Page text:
News Christians march in the streets in 2012, calling for reforms of Pakistan's blasphemy laws

Paranoid schizophrenic Mohammed Asghar is described as “pale, dehydrated, shaking and barely lucid"

Afghan refugee children in a slum on the outskirts of Islamabad in Pakistan. For more than three decades, Pakistan has been home to one of the world's largest refugee communities: hundreds of thousands of Afghans who have fled the repeated wars and fighting their country has undergone
Christians march in the streets in 2012, calling for reforms of the country's blasphemy laws. Muhammad Asghar, a British pensioner who has been sentenced to death for blasphemy, has been denied legal independent legal advice

Mohammed Asghar case: Hopes rise that mentally ill British pensioner may escape death sentence in Pakistan

Hopes are rising that a blasphemy death sentence imposed on a mentally ill British pensioner could be overturned on appeal, after the Pakistan High Commission said the case was being “thoroughly investigated so an innocent person does not become victim of misplaced judicial process”.

Christians march in the streets in 2012, calling for reforms of the country's blasphemy laws. Muhammad Asghar, a British pensioner who has been sentenced to death for blasphemy, has been denied legal independent legal advice

Mohammed Asghar blasphemy case: This flagrant breach of rights must be undone

Last Thursday, Mohammed Asghar, a 69-year-old shopkeeper from Edinburgh who has been diagnosed as a paranoid schizophrenic, was sentenced to death. The sentence came after two marathon hearings and a three-year trial process.

Pakistani Christian villagers march during a protest against the country's strict blasphemy laws against Islam in Korian

Death sentence for British pensioner accused of blasphemy in Pakistan

The man was given the sentence despite having a history mental illness

Getting Away with Murder: Benazir Bhutto and the Politics of Pakistan by Heraldo Munoz; book review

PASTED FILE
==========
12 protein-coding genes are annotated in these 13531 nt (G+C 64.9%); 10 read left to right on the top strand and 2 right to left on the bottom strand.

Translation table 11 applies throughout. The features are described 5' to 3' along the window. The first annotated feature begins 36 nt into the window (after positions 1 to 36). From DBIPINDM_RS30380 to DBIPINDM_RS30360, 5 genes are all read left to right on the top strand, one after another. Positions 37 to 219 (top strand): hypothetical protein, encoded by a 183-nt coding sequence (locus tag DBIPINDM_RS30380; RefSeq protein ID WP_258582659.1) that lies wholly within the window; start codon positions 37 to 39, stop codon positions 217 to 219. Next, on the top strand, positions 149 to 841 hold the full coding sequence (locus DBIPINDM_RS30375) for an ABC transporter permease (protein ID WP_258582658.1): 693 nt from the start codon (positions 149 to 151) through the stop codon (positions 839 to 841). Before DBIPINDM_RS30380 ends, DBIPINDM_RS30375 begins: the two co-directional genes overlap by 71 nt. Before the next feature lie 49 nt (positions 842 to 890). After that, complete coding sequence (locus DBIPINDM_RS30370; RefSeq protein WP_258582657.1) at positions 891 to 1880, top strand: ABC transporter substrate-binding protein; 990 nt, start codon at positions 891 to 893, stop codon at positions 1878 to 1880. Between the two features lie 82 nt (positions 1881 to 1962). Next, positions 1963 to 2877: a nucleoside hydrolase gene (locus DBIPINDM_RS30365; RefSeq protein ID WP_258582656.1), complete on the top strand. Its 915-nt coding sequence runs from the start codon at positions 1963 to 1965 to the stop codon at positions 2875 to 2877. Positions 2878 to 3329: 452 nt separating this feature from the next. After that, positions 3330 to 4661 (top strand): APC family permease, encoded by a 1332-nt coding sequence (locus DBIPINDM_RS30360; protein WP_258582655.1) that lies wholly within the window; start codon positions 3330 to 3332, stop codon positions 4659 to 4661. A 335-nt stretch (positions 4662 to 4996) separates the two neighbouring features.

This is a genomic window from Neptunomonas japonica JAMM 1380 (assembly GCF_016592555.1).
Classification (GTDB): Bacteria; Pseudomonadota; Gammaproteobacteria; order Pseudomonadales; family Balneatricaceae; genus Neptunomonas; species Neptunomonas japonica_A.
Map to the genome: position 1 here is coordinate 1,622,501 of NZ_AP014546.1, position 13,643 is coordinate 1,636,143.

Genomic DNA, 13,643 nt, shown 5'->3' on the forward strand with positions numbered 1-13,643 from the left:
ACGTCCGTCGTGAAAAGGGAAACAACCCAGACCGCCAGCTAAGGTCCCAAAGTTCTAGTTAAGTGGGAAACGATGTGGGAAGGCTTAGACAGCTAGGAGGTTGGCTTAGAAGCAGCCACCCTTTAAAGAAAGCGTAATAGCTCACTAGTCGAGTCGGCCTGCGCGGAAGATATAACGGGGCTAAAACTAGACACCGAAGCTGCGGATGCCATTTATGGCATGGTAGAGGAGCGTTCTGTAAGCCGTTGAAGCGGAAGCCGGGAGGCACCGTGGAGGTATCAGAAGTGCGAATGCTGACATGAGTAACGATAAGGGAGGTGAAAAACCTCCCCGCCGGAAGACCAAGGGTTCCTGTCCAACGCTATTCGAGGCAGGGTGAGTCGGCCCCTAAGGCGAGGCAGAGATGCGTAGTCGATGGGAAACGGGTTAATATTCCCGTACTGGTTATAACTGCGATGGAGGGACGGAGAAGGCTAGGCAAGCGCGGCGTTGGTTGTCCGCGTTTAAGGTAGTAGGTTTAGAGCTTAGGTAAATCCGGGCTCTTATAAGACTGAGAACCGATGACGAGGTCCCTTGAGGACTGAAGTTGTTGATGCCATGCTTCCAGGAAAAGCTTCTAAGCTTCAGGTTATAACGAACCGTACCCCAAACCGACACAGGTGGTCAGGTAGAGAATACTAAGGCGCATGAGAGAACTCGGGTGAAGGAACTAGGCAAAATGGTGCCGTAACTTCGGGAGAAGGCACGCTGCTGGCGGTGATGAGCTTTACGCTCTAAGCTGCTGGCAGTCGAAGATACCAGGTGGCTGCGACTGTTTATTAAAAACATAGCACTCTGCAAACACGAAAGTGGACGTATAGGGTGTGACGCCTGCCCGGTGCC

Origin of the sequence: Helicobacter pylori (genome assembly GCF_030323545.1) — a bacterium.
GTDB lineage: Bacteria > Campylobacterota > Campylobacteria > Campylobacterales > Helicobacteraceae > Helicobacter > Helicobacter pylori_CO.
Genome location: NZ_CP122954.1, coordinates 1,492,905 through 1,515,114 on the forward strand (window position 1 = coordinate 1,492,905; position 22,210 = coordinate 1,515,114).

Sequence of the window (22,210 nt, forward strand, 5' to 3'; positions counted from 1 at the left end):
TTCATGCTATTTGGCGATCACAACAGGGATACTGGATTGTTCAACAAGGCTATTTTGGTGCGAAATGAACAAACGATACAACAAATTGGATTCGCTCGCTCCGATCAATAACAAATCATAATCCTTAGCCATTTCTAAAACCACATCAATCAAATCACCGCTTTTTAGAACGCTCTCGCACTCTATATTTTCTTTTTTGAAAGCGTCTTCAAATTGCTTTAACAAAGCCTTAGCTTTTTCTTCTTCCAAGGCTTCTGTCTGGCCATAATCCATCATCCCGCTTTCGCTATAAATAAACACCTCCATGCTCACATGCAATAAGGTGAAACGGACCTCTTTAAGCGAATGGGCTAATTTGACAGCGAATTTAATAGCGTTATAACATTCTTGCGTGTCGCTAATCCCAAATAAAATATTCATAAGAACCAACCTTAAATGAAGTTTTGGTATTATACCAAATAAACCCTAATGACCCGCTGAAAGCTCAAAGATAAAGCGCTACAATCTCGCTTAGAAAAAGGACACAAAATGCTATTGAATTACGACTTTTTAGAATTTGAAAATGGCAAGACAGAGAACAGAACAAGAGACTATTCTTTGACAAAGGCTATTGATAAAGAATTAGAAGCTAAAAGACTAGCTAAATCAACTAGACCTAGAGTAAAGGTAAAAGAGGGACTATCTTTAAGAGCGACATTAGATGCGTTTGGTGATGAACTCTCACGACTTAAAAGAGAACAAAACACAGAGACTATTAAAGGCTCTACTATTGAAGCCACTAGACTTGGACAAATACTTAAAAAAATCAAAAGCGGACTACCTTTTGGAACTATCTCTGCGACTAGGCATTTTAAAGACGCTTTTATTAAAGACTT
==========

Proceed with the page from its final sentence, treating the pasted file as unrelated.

We are introduced to Heraldo Munoz, former Chilean ambassador to the UN, as he is called up by Ban Ki-moon and asked to lead a commission into the assassination of Benazir Bhutto, killed in the full face of the public on 27 December 2007, on her return to Pakistan after exile.

A Pakistani health worker gives a polio vaccine to children in a poor neighborhood that hosts displaced people from Pakistani tribal areas and Afghan refugees, on the outskirts of Islamabad, Pakistan

Bill Gates: Violence in Pakistan and Nigeria threatens plan to eradicate polio by 2018

Billionaire philanthropist spoke after polio workers were killed in Pakistan

A policeman and relatives gather around the flag-draped casket of a policeman, who was killed in a bomb attack in Charsadda, on the outskirts of Peshawar

A boy and six policeman killed in Pakistan bicycle bomb attack

The policemen were guarding polio vaccination workers

The ECB could be given greater control by the ICC
Shehneela Ahmed, football agent

Page 3 Profile: Shehneela Ahmed, football agent

What’s the score?

Pakistani security officials inspect the site of a suicide bomb attack in Rawalpindi, on Monday.

Second Taliban bomb in two days kills at least 13 at Rawalpindi army base

The suicide bomb comes after a blast killed 20 troops on Sunday

Twenty soldiers were killed in the bomb blast in Bannu

Taliban bomb attack on Pakistani army compound kills 20 soldiers

Blast is latest setback in Pakistan's fight against insurgency in north-west

Shashi Tharoor and his wife Sunanda Pushkar at their wedding reception in New Delhi in 2010

Sunanda Pushkar: Injury marks found on body of Indian politician’s wife

Ms Pushkar's body was discovered in a luxury hotel room by her husband Shashi Tharoor

An ambulance arrives at the Leela Hotel in New Delhi where wife of Indian minister Shashi Tharoor, Sunanda Pushkar was found dead

Sunanda Pushkar, wife on Indian government minister, found dead following affair claims

The death of Sunanda Pushkar has sent shockwaves around Delhi

Bangladesh unrest casts doubt over safety of World T20